In 1802 the Fourdriniers appointed John Hall of Dartford to construct a working machine based on Roberts drawings and his working model that had been brought to England soon after the Treaty of Amiens brought a pause to hostilities. Progress was at first slow but once Hall's brother-in-law, Bryan Donkin, took charge the project made rapid progress. The Fourdriniers brothers had a new engineeribg works built for Donkin in Bermondsey and leased Frogmore Mill in Apsley, Hemel Hempstead as the site of the new paper mill in 1803, where the improved Robert machine was installed later that year. 

Donkin continued to refine the machine and a second was installed at Two Waters Mill in 1805.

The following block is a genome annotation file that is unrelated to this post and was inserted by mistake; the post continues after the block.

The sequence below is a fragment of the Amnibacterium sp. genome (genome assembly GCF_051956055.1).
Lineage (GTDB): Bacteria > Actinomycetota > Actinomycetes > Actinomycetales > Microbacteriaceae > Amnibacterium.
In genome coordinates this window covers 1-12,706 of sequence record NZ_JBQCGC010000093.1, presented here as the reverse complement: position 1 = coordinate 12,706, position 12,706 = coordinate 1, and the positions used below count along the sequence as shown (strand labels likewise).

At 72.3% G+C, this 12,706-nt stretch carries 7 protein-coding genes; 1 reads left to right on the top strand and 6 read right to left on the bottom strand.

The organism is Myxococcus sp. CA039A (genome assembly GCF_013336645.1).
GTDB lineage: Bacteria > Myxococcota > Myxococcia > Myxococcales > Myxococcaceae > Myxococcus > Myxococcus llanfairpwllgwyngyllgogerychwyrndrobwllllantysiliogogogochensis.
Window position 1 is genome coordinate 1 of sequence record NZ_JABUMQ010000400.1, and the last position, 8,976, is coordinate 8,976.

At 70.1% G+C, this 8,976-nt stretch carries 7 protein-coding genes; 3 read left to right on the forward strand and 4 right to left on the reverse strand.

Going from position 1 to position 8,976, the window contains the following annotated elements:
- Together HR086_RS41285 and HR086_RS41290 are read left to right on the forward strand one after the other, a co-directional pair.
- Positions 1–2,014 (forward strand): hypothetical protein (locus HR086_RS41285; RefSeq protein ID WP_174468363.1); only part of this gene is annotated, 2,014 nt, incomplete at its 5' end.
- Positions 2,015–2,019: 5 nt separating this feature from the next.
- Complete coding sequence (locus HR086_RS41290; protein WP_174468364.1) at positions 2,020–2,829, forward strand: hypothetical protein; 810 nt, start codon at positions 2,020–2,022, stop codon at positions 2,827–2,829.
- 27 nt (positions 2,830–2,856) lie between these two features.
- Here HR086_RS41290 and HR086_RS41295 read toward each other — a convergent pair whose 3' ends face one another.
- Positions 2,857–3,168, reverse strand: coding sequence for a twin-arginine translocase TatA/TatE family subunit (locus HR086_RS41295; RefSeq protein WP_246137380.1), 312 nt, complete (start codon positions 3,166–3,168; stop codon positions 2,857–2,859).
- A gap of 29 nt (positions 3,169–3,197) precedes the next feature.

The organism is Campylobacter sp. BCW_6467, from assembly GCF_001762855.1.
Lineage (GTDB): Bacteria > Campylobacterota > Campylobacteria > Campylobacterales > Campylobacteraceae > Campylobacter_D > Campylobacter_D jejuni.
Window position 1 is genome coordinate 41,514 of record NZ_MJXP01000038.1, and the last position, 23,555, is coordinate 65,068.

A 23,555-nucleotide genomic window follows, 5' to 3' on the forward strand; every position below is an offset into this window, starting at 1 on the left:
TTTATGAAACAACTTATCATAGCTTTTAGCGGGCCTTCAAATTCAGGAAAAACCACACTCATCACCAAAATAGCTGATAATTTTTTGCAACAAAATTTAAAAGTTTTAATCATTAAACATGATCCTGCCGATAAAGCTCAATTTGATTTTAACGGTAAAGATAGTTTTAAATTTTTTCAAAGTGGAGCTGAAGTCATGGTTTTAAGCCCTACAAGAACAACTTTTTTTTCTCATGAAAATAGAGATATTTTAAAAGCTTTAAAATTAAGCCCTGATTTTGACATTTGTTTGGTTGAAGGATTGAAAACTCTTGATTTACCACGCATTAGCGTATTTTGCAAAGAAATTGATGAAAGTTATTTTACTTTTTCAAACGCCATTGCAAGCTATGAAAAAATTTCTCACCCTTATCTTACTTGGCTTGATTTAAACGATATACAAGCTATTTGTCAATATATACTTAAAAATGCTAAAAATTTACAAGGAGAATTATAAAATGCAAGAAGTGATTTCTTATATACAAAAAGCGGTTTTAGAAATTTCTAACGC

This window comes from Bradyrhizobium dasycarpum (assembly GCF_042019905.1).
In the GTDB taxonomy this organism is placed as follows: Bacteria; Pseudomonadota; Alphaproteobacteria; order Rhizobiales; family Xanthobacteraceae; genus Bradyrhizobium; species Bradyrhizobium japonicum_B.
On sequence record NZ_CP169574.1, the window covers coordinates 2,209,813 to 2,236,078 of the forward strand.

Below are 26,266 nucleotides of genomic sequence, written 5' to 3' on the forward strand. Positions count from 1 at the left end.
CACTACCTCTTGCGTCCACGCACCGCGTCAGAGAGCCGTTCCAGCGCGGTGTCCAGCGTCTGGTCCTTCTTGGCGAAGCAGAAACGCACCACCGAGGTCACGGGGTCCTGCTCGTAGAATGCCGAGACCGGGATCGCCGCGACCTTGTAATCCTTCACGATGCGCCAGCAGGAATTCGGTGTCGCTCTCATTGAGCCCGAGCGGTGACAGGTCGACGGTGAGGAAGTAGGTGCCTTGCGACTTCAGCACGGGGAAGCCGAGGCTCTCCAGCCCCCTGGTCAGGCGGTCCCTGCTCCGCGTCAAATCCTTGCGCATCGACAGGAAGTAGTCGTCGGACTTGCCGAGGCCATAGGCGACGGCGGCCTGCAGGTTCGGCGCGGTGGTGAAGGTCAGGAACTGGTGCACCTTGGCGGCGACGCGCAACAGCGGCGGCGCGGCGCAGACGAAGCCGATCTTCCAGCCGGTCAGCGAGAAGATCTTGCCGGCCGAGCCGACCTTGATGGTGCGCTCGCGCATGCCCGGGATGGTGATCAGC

Later in 1822, Donkin adopted T B Crompton's 1821 patent for drying paper continuously over steam heated drying cylinders and the machine that papermakers would recognise as their own - the Fourdrinier -was completed.

Donkin is also known for his development of the tin can and involved in Thomas Telford's Caledonian Canal, Marc and Isambard Brunel's Thames Tunnel and Babbage's computer. He was an advisor to government and held in high esteem.